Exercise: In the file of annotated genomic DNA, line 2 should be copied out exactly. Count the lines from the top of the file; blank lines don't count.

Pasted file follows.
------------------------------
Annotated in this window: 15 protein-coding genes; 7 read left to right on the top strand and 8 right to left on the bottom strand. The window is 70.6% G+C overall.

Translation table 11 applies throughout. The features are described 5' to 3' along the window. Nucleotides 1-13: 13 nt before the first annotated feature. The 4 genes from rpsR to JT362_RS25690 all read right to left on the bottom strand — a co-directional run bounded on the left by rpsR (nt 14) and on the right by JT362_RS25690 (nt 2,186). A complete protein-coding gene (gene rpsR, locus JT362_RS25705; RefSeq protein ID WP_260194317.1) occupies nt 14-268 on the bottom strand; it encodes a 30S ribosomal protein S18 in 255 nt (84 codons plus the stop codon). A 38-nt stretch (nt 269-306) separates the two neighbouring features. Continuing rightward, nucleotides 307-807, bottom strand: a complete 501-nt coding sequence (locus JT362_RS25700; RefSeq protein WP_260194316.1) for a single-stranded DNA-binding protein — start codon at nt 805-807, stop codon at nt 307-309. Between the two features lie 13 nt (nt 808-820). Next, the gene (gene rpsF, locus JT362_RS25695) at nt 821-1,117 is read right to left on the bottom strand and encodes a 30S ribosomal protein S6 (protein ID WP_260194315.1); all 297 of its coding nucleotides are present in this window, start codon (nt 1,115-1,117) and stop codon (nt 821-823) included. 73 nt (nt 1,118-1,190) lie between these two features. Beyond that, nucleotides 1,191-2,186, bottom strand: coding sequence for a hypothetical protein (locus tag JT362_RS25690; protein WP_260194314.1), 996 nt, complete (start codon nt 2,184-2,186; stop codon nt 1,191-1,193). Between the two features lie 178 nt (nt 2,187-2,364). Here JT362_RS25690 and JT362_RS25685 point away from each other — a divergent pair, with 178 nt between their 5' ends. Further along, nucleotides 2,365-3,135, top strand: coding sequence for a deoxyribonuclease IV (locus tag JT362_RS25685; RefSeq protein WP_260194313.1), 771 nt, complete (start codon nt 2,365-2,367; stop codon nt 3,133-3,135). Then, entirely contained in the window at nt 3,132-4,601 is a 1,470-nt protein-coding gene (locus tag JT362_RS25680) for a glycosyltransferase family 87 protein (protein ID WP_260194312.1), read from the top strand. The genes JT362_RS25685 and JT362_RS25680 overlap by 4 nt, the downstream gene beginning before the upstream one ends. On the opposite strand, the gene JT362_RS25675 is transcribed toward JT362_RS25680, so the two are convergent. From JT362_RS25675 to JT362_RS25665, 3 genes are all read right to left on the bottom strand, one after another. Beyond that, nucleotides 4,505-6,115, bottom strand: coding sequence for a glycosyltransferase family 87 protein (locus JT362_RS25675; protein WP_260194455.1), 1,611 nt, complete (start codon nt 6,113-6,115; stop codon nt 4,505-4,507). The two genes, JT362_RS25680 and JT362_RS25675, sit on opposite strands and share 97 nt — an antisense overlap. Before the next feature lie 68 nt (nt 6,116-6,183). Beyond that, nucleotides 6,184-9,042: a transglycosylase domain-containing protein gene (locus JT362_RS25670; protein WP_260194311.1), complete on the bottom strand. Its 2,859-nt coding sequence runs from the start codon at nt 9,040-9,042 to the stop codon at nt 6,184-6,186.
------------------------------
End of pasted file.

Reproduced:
Translation table 11 applies throughout. The features are described 5' to 3' along the window. Nucleotides 1-13: 13 nt before the first annotated feature. The 4 genes from rpsR to JT362_RS25690 all read right to left on the bottom strand — a co-directional run bounded on the left by rpsR (nt 14) and on the right by JT362_RS25690 (nt 2,186). A complete protein-coding gene (gene rpsR, locus JT362_RS25705; RefSeq protein ID WP_260194317.1) occupies nt 14-268 on the bottom strand; it encodes a 30S ribosomal protein S18 in 255 nt (84 codons plus the stop codon). A 38-nt stretch (nt 269-306) separates the two neighbouring features. Continuing rightward, nucleotides 307-807, bottom strand: a complete 501-nt coding sequence (locus JT362_RS25700; RefSeq protein WP_260194316.1) for a single-stranded DNA-binding protein — start codon at nt 805-807, stop codon at nt 307-309. Between the two features lie 13 nt (nt 808-820). Next, the gene (gene rpsF, locus JT362_RS25695) at nt 821-1,117 is read right to left on the bottom strand and encodes a 30S ribosomal protein S6 (protein ID WP_260194315.1); all 297 of its coding nucleotides are present in this window, start codon (nt 1,115-1,117) and stop codon (nt 821-823) included. 73 nt (nt 1,118-1,190) lie between these two features. Beyond that, nucleotides 1,191-2,186, bottom strand: coding sequence for a hypothetical protein (locus tag JT362_RS25690; protein WP_260194314.1), 996 nt, complete (start codon nt 2,184-2,186; stop codon nt 1,191-1,193). Between the two features lie 178 nt (nt 2,187-2,364). Here JT362_RS25690 and JT362_RS25685 point away from each other — a divergent pair, with 178 nt between their 5' ends. Further along, nucleotides 2,365-3,135, top strand: coding sequence for a deoxyribonuclease IV (locus tag JT362_RS25685; RefSeq protein WP_260194313.1), 771 nt, complete (start codon nt 2,365-2,367; stop codon nt 3,133-3,135). Then, entirely contained in the window at nt 3,132-4,601 is a 1,470-nt protein-coding gene (locus tag JT362_RS25680) for a glycosyltransferase family 87 protein (protein ID WP_260194312.1), read from the top strand. The genes JT362_RS25685 and JT362_RS25680 overlap by 4 nt, the downstream gene beginning before the upstream one ends. On the opposite strand, the gene JT362_RS25675 is transcribed toward JT362_RS25680, so the two are convergent. From JT362_RS25675 to JT362_RS25665, 3 genes are all read right to left on the bottom strand, one after another. Beyond that, nucleotides 4,505-6,115, bottom strand: coding sequence for a glycosyltransferase family 87 protein (locus JT362_RS25675; protein WP_260194455.1), 1,611 nt, complete (start codon nt 6,113-6,115; stop codon nt 4,505-4,507). The two genes, JT362_RS25680 and JT362_RS25675, sit on opposite strands and share 97 nt — an antisense overlap. Before the next feature lie 68 nt (nt 6,116-6,183). Beyond that, nucleotides 6,184-9,042: a transglycosylase domain-containing protein gene (locus JT362_RS25670; protein WP_260194311.1), complete on the bottom strand. Its 2,859-nt coding sequence runs from the start codon at nt 9,040-9,042 to the stop codon at nt 6,184-6,186.